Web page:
I don’t usually like to lead with nutritional information (like Michael Pollan, who wrote about it in his great book Food, I’m drawn to cultures that aren’t obsessed with knowing the nutrients in everything, but celebrate whole, delicious foods for the sheer pleasure of it), but if you’re vegan like me, you need to pay attention to those little powerhouses called lentils. Self-effacing, never calling attention to themselves, they shy away from center stage and let others take all the glory. Here’s the lowdown if you need a refresher course on what these guys will do for your health. But let’s not forget our taste buds!
My antennae go up when I stumble on a new idea for lentils, and that’s what happened this past cold and endless winter, when I was desperate for hot soup to keep things cozy, and found this recipe for Kabocha French Lentil Soup by Rebecca Stevens on one of my favorite blogs, 101 Cookbooks. I loved it dearly, and made it with religious regularity for the rest of the season.
Inspiration struck in the spring when I was scouting around for ideas for veggie burgers (I’m always scouting around for ideas for veggie burgers). I decided to try to incorporate the unique flavors of Rebecca’s soup into a lentil burger. I kept tinkering with the idea, making changes and improvements with each batch, but even before they were perfected, we kept remarking about how delicious they were, so I knew I was on to something. I consider this still a work in progress, but it’s too good not to share as is.
You can make these with plain old garden-variety brown lentils. To infuse each ingredient with flavor, I cook the lentils and diced yams together (they will cook in about the same amount of time) with the spice bundle, and then I leave the spice bundle in as they’re cooling to extract all possible deliciousness from it. I tried many different ways to bind the mixture before frying, like soaked flax seeds and sweet rice flour, but they came together best when I used brown rice flour. They are still delicate and might not hold up to grilling, although I haven’t tried it. They gain strength in the refrigerator, so if you’re going to try grilling, I’d suggest making the mixture the day before and refrigerating it for 24 hours.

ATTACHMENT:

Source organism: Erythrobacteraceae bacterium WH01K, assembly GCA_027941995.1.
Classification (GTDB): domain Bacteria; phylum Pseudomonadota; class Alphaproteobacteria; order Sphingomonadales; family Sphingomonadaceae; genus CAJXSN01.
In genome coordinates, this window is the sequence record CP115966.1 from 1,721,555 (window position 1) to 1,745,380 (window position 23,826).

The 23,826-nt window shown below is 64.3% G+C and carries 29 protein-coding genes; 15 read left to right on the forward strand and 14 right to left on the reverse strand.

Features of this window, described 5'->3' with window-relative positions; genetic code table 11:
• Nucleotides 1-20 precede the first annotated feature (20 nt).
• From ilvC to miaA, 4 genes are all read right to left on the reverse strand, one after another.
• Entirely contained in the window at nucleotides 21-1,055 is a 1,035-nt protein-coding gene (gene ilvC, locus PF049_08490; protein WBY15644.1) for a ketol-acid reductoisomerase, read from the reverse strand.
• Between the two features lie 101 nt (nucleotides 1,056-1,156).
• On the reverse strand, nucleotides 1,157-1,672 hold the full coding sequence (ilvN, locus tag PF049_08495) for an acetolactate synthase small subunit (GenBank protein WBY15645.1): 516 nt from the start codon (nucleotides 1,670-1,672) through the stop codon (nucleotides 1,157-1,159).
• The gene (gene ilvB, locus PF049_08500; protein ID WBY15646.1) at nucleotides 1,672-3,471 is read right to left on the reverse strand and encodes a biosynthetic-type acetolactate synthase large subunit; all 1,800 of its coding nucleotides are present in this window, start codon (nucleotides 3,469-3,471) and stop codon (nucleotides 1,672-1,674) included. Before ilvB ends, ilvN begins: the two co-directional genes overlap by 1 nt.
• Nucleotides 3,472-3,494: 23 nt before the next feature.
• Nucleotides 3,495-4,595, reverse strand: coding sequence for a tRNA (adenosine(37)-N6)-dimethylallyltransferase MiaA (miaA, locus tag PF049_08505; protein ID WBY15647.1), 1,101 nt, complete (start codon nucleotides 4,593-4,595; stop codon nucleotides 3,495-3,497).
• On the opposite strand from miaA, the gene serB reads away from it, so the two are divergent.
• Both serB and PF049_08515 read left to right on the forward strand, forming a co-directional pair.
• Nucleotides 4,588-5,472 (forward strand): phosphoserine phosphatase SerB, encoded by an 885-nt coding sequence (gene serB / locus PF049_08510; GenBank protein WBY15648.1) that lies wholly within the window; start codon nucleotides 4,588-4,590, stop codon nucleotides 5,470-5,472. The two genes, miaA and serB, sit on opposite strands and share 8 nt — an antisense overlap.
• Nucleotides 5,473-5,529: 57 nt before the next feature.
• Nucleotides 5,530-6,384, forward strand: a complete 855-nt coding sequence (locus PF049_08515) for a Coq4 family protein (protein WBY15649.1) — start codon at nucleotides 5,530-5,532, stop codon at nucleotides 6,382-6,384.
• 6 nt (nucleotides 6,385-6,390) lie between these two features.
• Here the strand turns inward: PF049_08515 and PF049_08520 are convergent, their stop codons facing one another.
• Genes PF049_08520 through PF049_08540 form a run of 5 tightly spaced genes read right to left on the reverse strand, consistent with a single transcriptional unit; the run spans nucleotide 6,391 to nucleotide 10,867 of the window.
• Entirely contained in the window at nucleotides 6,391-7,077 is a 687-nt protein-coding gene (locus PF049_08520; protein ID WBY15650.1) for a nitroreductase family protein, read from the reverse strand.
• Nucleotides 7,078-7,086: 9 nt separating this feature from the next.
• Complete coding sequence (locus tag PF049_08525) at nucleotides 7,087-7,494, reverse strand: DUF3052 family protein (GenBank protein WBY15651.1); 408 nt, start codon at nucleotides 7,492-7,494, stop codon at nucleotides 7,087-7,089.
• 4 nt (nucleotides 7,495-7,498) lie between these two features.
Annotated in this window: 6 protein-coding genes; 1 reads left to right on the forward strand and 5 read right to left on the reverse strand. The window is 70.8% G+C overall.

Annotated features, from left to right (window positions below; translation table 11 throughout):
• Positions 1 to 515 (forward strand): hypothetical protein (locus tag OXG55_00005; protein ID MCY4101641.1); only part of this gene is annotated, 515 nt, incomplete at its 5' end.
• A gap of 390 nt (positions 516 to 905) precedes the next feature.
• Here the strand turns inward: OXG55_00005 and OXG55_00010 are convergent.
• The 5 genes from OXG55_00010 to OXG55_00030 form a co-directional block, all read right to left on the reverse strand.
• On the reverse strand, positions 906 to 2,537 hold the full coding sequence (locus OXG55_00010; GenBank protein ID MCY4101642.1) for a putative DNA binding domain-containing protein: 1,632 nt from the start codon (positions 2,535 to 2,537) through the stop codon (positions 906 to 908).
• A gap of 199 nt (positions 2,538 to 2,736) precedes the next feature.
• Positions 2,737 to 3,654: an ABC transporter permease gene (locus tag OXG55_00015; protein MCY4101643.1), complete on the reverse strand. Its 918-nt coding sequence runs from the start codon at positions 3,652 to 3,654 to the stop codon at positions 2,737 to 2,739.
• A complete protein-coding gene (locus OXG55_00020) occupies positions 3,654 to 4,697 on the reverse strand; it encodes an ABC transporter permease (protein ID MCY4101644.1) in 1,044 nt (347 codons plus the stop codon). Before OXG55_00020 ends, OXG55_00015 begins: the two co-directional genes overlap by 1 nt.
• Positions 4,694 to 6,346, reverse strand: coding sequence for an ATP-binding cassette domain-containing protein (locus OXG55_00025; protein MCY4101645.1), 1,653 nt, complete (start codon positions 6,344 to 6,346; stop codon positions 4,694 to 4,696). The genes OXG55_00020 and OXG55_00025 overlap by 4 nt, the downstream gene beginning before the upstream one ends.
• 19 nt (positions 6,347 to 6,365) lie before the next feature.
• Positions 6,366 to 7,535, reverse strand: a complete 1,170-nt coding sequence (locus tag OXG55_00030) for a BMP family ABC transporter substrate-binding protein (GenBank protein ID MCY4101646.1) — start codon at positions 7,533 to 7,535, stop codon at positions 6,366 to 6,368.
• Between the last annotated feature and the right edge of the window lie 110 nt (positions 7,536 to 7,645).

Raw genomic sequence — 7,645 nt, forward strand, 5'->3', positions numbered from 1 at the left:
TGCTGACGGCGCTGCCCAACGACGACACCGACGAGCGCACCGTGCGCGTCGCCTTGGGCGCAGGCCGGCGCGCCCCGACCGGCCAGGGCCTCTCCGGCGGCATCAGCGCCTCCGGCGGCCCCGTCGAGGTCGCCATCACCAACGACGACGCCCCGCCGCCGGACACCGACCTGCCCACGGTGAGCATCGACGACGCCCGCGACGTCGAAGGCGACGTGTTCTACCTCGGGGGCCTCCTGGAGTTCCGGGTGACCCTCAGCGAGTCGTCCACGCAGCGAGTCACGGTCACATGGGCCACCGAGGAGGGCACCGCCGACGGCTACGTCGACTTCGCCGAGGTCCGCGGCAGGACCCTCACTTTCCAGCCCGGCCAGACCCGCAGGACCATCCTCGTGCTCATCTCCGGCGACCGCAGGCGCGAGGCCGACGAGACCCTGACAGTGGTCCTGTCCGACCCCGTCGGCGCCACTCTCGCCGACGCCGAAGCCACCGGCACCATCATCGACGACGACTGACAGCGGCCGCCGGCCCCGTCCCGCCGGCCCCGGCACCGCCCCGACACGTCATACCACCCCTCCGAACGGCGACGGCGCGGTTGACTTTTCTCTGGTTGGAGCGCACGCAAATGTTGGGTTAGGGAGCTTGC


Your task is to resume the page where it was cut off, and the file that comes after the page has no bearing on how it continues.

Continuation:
For some of you, star anise, fennel seeds and fennel powder (‘ground fennel’) might not be as easy to find as they are for me here on the east coast, but they are essential to the flavor, so I urge you to find them somehow if you want to try this. There are no substitutes! Look in the bulk spices in your local health food store, or try an Asian market. If all else fails, they are available online. Penzey’s is one good source for high-quality spices.
These have become a staple in our house. Because of the natural sweetness of the yam and the fennel and onion, these will caramelize beautifully as you cook them, gaining even more flavor. I hope you enjoy them!
Lentil Burgers with Fragrant Spices (vegan + gluten-free!)
(with flavors inspired by Kabocha French Lentil Soup by Rebecca Stevens of SoupLove and posted on 101 Cookbooks)
Makes 6 – 8 medium burgers
¾ C. dry green lentils, cooked with star anise + ginger (about 1½ cups cooked; see directions below)
1 lb. yam, cubed and simmered with star anise + ginger (see directions below)
1 star anise
About 6 thin slices of fresh ginger
1 – 2 Tbs. olive oil for mixture and more for frying burgers
2 tsp. fennel seeds
1 yellow onion, diced
½ fresh fennel bulb, diced (optional but very good)
1 Tbs. freshly grated ginger (microplane is preferable)
2 tsp. fennel powder
juice of 1 lemon or lime
1/3 C. brown rice flour
¾ tsp. salt
¾ tsp. freshly ground black pepper
Place the star anise and the ginger slices in a bit of cheesecloth and tie with cooking twine.
Wash lentils and put them in a pot with cubed yams (peeled or unpeeled, it’s up to you) and the spice bundle. Add about 2 cups of water (you’ll drain the excess, so don’t worry about the amount; just make sure you have enough to cover everything). Cook for 15 – 20 minutes, until lentils and yams are soft. Check frequently to make sure they don’t overcook and become mushy. Place in sieve and allow them to drain well while you’re preparing the rest of the ingredients. To extract maximum flavor, you can leave the spice bundle in until the last minute.
Dice the onion and fennel. Heat the olive oil in a skillet and add the fennel seeds. Allow to toast slightly but don’t allow to burn. This is quick; probably less than a minute, so don’t fall asleep. Now add the onion and fennel and sauté until slightly caramelized (6 minutes or so). Add the grated fresh ginger and sauté for another minute or two. Remove from heat and let cool slightly before continuing.
Remove the spice bundle and place the lentils and yams in a food processor with the onion-fennel mixture. Add fennel powder, lemon or lime juice, brown rice flour, salt and pepper. Pulse several times to break the mixture down somewhat, but stop when just combined. Don’t let the processor run freely or you’ll end up with a big unmanageable glob. Taste for seasoning now and make any adjustments necessary.
Transfer to a bowl and place in refrigerator for at least an hour (preferably more) to allow the brown rice flour to absorb some of the moisture. You’ll have a much more cooperative mixture after it has had some time in the refrigerator. Overnight is even better. If you don’t cook all these the first night, save the uncooked mixture in a jar in the refrigerator and cook as needed. Fry in olive oil.